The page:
The jungles of Brazil have once again revealed some surprising, fantastic new species.
Nine of them, in fact -- all tarantulas, and none looking anything like what we're used to.
Sporting bright bursts of color in all sorts of patterns, it's a bit hard to fathom how these tree-dwelling arboreal tarantulas escaped detection this long. But an expedition into central and eastern Brazil led by a tarantula specialist from the Instituto Butantan has forever blown their cover.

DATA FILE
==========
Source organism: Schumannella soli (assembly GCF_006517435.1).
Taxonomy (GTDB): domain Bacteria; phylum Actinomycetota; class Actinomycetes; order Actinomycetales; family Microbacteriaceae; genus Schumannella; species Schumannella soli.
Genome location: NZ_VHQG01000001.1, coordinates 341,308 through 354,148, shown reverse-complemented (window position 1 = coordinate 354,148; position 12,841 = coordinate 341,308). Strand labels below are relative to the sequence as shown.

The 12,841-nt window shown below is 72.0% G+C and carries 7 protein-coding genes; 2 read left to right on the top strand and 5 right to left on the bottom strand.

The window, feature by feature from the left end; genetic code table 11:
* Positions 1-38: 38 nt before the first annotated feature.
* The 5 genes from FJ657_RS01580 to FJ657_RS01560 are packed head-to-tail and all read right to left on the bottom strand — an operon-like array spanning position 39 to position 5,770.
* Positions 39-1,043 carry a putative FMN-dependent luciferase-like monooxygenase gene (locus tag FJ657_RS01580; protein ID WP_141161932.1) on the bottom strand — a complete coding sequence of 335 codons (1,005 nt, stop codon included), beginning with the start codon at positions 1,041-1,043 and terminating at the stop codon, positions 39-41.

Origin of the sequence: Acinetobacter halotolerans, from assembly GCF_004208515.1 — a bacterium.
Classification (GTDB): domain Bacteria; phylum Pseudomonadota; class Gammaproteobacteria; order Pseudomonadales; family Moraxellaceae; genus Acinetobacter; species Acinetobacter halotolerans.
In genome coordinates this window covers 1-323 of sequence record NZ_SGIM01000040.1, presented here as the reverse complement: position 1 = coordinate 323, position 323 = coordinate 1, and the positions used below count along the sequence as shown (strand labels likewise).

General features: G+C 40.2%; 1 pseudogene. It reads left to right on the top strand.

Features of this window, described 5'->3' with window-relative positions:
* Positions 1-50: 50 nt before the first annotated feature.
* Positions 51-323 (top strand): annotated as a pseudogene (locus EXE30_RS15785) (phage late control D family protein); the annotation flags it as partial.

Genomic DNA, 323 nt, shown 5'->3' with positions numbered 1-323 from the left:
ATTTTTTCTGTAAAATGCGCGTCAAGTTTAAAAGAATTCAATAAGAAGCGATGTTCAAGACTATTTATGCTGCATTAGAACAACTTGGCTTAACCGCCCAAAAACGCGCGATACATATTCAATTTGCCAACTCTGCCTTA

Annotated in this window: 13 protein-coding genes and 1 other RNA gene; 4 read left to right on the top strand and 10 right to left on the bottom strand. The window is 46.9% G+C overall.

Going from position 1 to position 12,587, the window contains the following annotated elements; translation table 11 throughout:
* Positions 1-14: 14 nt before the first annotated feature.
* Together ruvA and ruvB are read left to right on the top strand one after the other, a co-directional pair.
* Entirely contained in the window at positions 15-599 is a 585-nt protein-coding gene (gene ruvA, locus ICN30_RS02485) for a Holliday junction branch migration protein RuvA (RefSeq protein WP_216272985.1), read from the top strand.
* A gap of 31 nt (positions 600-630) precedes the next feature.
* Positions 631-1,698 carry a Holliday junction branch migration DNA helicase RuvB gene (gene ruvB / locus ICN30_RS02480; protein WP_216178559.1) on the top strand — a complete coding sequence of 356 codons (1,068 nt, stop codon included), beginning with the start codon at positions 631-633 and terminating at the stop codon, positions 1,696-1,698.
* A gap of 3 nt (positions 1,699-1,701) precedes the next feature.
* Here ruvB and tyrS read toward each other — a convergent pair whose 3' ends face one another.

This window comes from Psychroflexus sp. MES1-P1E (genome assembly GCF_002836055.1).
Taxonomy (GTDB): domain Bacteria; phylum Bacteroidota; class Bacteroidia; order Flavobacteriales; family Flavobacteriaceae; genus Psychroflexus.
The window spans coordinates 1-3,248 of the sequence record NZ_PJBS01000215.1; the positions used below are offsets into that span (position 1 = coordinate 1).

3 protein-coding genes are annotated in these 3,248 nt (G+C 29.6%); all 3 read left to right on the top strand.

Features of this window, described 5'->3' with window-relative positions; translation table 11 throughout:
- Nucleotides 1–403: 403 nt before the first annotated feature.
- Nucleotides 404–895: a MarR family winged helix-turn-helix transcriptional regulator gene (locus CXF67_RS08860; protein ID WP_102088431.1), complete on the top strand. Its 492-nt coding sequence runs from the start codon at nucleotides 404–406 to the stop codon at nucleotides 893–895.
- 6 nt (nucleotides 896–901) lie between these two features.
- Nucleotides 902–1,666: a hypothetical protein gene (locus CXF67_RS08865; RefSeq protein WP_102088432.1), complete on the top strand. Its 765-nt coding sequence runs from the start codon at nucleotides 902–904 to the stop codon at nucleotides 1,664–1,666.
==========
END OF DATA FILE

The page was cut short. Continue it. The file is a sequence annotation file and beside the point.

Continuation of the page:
Dr. Rogério Bertani has just published his discoveries in the online journal ZooKeys. He says there had been seven previously known species of arboreal tarantulas -- a number which has now more than doubled to 16. They are also believed to be the smallest arboreal tarantulas in the world.
Other species are very common in the nearby Amazon and even in people's homes. But these newly-discovered species are considered endangered and Dr. Bertani believes their stunning, colorful appearance could draw the unwanted attention of those involved in the pet trade.
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